Rolls Royce and Google Team Up To Solve AI Challenges for Ships

Rolls-Royce Ltd has advanced a partnership with Google to continue building intelligent awareness systems, one of the first steps towards producing autonomous ships.

According to Rolls Royce, which is more commonly known for automobiles, but which has also the marine propulsion division, the autonomous tech will make them safer and easier to operate.

The partnership will see the use of Google’s Cloud Machine Engine in enhancing Rolls Royce’s artificial intelligence capabilities using its object classification system, a functionality that enables the luxury brand’s ships to detect, identify, and track objects at sea. Specifically, both companies will work with data from sensors and existing ship radar and identification systems to make vessels safer and easier to operate. With the partnership, smaller objects current radar tracking capabilities miss such as small boats would be easily spotted, as opposed to relying on crew members to keep watch around the clock.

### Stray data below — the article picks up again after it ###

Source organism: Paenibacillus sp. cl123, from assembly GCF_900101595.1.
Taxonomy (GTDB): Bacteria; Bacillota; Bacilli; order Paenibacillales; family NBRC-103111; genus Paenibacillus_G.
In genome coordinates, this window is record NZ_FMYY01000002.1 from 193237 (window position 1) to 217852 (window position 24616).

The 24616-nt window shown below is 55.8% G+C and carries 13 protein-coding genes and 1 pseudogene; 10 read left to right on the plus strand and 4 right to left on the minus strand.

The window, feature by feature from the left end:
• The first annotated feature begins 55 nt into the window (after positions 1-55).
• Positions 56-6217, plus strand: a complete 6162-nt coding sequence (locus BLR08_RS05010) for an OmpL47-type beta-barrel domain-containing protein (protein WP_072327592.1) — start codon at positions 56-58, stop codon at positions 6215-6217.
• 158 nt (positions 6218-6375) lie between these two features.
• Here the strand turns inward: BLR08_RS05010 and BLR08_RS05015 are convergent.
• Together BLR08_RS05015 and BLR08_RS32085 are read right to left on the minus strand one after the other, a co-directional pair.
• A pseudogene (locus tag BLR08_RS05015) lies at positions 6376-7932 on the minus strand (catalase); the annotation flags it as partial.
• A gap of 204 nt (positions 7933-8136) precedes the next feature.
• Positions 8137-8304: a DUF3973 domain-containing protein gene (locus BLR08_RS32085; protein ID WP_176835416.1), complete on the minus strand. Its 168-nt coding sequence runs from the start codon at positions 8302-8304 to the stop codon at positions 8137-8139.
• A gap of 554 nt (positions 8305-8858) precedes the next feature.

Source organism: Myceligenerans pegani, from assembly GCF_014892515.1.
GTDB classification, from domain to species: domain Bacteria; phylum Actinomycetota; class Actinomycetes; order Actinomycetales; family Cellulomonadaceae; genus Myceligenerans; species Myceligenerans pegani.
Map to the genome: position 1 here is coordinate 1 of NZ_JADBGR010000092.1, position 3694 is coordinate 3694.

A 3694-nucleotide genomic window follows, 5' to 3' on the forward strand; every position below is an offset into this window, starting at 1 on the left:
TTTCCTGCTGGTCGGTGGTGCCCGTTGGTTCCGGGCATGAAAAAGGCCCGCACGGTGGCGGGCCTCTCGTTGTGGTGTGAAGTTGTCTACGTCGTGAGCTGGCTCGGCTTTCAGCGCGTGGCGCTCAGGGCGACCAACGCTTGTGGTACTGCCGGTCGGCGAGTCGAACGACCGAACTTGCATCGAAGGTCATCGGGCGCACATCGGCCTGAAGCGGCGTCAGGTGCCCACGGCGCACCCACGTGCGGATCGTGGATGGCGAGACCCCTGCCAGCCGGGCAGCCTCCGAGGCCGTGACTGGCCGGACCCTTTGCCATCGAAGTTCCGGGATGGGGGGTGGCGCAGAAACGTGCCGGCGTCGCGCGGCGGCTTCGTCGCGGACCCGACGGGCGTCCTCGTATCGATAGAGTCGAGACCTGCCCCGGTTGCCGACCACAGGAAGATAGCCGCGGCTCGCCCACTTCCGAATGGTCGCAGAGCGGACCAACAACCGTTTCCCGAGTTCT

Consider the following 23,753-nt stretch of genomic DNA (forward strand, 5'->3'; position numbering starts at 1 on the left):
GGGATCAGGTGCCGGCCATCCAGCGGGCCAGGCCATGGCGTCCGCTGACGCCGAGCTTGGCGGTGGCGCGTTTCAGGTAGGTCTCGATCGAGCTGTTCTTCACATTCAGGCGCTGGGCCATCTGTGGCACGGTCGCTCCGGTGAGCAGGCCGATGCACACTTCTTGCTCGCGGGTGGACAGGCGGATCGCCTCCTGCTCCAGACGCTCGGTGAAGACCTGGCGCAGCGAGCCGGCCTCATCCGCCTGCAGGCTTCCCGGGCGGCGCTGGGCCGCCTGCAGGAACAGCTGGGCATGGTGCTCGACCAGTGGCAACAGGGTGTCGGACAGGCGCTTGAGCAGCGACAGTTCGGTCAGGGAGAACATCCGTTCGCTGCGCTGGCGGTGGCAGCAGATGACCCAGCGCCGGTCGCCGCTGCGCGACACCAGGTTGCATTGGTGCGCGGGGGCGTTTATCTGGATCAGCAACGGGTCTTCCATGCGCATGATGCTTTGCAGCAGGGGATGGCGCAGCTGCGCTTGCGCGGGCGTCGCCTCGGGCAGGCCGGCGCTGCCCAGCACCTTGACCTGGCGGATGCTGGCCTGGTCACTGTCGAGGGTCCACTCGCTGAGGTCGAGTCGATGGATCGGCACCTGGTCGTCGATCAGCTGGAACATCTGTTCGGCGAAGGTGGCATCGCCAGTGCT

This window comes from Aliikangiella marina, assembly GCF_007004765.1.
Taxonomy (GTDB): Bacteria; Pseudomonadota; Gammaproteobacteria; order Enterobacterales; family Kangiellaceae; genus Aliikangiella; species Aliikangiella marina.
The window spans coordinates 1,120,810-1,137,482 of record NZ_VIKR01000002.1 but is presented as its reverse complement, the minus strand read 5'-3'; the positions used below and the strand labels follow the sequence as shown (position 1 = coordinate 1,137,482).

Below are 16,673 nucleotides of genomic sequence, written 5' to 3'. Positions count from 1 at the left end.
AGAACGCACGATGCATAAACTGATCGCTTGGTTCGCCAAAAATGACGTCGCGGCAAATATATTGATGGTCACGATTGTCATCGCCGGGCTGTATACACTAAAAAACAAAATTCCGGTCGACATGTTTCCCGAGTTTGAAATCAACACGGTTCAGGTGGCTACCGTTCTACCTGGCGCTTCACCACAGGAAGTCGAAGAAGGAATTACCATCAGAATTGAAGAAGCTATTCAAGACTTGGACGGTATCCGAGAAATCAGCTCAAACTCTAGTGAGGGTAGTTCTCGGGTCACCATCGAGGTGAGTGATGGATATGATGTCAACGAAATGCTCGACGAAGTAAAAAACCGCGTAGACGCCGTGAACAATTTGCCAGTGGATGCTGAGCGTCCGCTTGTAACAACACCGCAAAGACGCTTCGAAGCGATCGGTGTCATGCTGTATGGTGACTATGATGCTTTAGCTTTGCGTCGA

Google and Rolls Royce will also work together to create machine learning models that will help to distill sizeable marine data sets collected by Rolls Royce, with a longer-term effort by both companies to conduct joint research on unsupervised learning systems and the optimization of local neural network computing mechanisms on board ships.

“While intelligent awareness systems will help to facilitate an autonomous future, they can benefit maritime businesses right now making vessels and their crews safer and more efficient,” said Karno Tenovuo, senior vice president of ship intelligence at Rolls Royce. “By working with Google Cloud, we can make these systems better faster, saving lives.”

Earlier this year, Rolls Royce announced plans to release a fleet of autonomous ships by 2020. One of its primary objectives is to cut sea transportation costs up to 20 percent by removing ship crews and relying on sensors and data. The company has claimed that autonomous ships will be more efficient to operate than crew-led vessels and help create new jobs. Research projects with Norwegian and Finnish governments are already underway to influence regulations for automated cargo vessels.


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